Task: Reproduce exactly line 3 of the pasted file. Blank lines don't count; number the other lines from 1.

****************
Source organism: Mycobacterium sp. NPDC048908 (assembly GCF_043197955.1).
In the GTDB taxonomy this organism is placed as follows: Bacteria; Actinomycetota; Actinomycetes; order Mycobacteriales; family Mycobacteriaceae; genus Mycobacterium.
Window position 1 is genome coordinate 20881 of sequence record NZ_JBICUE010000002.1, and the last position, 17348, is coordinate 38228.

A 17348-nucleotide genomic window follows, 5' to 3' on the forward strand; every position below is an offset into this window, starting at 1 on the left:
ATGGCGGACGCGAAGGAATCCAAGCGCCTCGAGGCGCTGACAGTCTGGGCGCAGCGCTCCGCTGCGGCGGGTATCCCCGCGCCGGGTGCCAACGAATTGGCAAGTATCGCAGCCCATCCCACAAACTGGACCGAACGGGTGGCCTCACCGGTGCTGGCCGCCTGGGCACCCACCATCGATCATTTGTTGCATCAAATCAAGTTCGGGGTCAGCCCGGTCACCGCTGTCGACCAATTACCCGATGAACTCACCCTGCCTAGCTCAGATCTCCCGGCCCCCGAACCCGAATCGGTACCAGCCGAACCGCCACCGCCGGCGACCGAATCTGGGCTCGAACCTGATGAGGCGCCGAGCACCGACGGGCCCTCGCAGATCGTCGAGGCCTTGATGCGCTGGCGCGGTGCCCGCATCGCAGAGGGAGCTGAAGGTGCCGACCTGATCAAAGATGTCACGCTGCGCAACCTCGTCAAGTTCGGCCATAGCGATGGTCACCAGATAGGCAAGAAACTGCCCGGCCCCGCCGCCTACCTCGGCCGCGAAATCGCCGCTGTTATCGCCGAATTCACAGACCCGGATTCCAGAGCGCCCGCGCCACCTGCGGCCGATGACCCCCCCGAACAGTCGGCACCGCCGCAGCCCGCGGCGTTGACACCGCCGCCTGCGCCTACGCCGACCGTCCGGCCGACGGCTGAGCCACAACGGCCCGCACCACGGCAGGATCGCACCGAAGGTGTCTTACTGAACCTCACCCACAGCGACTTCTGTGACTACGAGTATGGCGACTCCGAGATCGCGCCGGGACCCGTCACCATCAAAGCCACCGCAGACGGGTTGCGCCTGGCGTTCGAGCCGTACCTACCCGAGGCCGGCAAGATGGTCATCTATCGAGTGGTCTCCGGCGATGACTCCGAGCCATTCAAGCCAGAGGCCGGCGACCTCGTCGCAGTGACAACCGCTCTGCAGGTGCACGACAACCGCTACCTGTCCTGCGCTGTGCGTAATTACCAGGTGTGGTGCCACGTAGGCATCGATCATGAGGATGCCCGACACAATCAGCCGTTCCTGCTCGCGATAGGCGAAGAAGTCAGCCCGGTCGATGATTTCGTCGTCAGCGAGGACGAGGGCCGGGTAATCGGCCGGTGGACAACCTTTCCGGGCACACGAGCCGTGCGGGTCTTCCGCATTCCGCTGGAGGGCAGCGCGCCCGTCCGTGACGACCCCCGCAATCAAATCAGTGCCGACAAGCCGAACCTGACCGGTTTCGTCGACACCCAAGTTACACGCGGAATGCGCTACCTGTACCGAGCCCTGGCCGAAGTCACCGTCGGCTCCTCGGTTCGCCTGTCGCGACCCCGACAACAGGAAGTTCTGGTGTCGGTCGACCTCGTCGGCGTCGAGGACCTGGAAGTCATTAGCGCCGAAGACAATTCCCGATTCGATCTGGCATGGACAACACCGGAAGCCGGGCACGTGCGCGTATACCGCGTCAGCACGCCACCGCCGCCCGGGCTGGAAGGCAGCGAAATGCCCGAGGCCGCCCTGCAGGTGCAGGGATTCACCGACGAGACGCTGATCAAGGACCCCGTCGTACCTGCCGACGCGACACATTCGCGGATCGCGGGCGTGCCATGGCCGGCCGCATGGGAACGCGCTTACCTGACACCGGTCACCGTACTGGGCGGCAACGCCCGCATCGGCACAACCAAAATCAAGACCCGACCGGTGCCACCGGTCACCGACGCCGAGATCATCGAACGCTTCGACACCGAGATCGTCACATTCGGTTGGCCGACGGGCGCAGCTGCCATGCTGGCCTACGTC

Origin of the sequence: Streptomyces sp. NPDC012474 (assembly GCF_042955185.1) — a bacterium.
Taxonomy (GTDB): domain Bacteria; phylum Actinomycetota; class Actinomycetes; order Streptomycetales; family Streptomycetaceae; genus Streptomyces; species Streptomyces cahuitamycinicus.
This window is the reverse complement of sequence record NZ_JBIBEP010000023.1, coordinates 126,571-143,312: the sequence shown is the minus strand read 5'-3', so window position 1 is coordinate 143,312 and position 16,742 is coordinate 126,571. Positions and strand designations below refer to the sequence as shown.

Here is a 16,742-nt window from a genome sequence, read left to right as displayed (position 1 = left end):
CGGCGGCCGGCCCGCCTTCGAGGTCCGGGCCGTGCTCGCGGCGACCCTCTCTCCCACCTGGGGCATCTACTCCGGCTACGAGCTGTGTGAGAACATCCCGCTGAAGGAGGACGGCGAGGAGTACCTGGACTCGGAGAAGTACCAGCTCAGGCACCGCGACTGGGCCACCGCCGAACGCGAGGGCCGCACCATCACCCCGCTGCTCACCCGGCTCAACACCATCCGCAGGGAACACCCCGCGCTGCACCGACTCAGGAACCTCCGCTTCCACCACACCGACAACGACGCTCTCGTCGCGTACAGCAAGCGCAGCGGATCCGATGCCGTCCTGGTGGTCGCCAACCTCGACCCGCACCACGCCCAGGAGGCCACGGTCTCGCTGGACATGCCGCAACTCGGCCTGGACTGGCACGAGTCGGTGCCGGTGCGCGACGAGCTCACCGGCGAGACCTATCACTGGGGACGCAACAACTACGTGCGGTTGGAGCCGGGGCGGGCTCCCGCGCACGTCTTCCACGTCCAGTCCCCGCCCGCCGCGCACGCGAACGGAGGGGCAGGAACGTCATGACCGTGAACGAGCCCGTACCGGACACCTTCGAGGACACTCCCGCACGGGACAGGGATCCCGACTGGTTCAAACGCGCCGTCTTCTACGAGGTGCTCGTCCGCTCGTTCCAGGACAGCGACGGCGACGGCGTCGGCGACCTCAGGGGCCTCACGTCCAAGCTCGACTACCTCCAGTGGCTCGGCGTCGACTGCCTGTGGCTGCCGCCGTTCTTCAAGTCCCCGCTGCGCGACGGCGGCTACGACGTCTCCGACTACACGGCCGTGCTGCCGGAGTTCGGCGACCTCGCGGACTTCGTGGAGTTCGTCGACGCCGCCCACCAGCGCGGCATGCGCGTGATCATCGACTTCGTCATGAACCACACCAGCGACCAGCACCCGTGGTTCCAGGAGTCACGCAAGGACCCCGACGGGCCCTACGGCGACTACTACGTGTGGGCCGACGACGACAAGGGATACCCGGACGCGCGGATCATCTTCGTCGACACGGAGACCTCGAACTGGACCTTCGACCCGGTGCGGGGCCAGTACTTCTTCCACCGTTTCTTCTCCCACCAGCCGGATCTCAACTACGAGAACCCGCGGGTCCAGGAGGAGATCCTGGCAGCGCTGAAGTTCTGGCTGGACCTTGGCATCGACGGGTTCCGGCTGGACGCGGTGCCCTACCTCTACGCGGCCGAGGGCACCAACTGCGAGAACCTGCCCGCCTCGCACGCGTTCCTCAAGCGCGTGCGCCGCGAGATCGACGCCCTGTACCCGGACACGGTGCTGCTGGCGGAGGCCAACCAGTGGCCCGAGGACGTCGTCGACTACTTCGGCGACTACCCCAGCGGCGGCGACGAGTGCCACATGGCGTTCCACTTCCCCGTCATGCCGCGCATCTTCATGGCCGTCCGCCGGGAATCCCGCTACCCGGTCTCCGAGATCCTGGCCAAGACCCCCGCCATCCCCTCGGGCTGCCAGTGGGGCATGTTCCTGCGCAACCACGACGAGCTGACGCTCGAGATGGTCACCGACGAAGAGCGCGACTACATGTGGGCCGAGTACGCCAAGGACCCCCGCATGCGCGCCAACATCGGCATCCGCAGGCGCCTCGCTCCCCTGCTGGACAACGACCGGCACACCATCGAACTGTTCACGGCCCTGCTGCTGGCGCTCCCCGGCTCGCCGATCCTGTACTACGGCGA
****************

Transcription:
Window position 1 is genome coordinate 20881 of sequence record NZ_JBICUE010000002.1, and the last position, 17348, is coordinate 38228.